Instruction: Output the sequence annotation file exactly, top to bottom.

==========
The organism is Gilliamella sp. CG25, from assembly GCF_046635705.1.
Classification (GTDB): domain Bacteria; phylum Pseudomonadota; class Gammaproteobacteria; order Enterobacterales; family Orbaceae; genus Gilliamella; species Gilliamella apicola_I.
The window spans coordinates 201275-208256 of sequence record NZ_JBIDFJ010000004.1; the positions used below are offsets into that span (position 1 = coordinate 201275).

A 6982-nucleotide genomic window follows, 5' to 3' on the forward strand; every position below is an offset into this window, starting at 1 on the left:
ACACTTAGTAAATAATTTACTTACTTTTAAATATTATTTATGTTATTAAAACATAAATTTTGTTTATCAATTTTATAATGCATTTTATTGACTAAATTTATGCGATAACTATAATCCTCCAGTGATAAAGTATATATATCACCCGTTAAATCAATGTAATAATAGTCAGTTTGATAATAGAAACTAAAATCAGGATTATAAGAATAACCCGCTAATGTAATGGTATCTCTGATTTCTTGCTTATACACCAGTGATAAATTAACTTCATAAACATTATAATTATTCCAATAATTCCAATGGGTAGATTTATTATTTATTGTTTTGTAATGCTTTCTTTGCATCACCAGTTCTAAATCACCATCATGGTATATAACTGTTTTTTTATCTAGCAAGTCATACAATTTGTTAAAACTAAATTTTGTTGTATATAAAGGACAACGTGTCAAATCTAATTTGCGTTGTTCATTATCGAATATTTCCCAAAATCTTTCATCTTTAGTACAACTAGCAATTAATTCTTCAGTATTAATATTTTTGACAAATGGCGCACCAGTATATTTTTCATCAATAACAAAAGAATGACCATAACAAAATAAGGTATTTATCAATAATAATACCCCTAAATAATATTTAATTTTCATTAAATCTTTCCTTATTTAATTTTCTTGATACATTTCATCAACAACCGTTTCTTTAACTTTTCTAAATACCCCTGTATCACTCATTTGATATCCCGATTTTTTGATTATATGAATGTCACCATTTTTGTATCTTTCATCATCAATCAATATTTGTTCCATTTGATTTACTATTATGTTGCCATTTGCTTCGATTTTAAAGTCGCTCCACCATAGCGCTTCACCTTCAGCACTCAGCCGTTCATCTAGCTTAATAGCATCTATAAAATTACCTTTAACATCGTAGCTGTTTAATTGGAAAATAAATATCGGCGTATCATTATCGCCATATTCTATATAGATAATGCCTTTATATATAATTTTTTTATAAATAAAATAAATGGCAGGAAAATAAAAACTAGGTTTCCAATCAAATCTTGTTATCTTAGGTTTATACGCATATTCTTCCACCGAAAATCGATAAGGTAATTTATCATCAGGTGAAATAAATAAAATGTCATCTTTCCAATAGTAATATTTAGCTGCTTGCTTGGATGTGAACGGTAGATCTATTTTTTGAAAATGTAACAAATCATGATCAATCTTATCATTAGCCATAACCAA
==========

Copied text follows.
The organism is Gilliamella sp. CG25, from assembly GCF_046635705.1.
Classification (GTDB): domain Bacteria; phylum Pseudomonadota; class Gammaproteobacteria; order Enterobacterales; family Orbaceae; genus Gilliamella; species Gilliamella apicola_I.
The window spans coordinates 201275-208256 of sequence record NZ_JBIDFJ010000004.1; the positions used below are offsets into that span (position 1 = coordinate 201275).

A 6982-nucleotide genomic window follows, 5' to 3' on the forward strand; every position below is an offset into this window, starting at 1 on the left:
ACACTTAGTAAATAATTTACTTACTTTTAAATATTATTTATGTTATTAAAACATAAATTTTGTTTATCAATTTTATAATGCATTTTATTGACTAAATTTATGCGATAACTATAATCCTCCAGTGATAAAGTATATATATCACCCGTTAAATCAATGTAATAATAGTCAGTTTGATAATAGAAACTAAAATCAGGATTATAAGAATAACCCGCTAATGTAATGGTATCTCTGATTTCTTGCTTATACACCAGTGATAAATTAACTTCATAAACATTATAATTATTCCAATAATTCCAATGGGTAGATTTATTATTTATTGTTTTGTAATGCTTTCTTTGCATCACCAGTTCTAAATCACCATCATGGTATATAACTGTTTTTTTATCTAGCAAGTCATACAATTTGTTAAAACTAAATTTTGTTGTATATAAAGGACAACGTGTCAAATCTAATTTGCGTTGTTCATTATCGAATATTTCCCAAAATCTTTCATCTTTAGTACAACTAGCAATTAATTCTTCAGTATTAATATTTTTGACAAATGGCGCACCAGTATATTTTTCATCAATAACAAAAGAATGACCATAACAAAATAAGGTATTTATCAATAATAATACCCCTAAATAATATTTAATTTTCATTAAATCTTTCCTTATTTAATTTTCTTGATACATTTCATCAACAACCGTTTCTTTAACTTTTCTAAATACCCCTGTATCACTCATTTGATATCCCGATTTTTTGATTATATGAATGTCACCATTTTTGTATCTTTCATCATCAATCAATATTTGTTCCATTTGATTTACTATTATGTTGCCATTTGCTTCGATTTTAAAGTCGCTCCACCATAGCGCTTCACCTTCAGCACTCAGCCGTTCATCTAGCTTAATAGCATCTATAAAATTACCTTTAACATCGTAGCTGTTTAATTGGAAAATAAATATCGGCGTATCATTATCGCCATATTCTATATAGATAATGCCTTTATATATAATTTTTTTATAAATAAAATAAATGGCAGGAAAATAAAAACTAGGTTTCCAATCAAATCTTGTTATCTTAGGTTTATACGCATATTCTTCCACCGAAAATCGATAAGGTAATTTATCATCAGGTGAAATAAATAAAATGTCATCTTTCCAATAGTAATATTTAGCTGCTTGCTTGGATGTGAACGGTAGATCTATTTTTTGAAAATGTAACAAATCATGATCAATCTTATCATTAGCCATAACCAA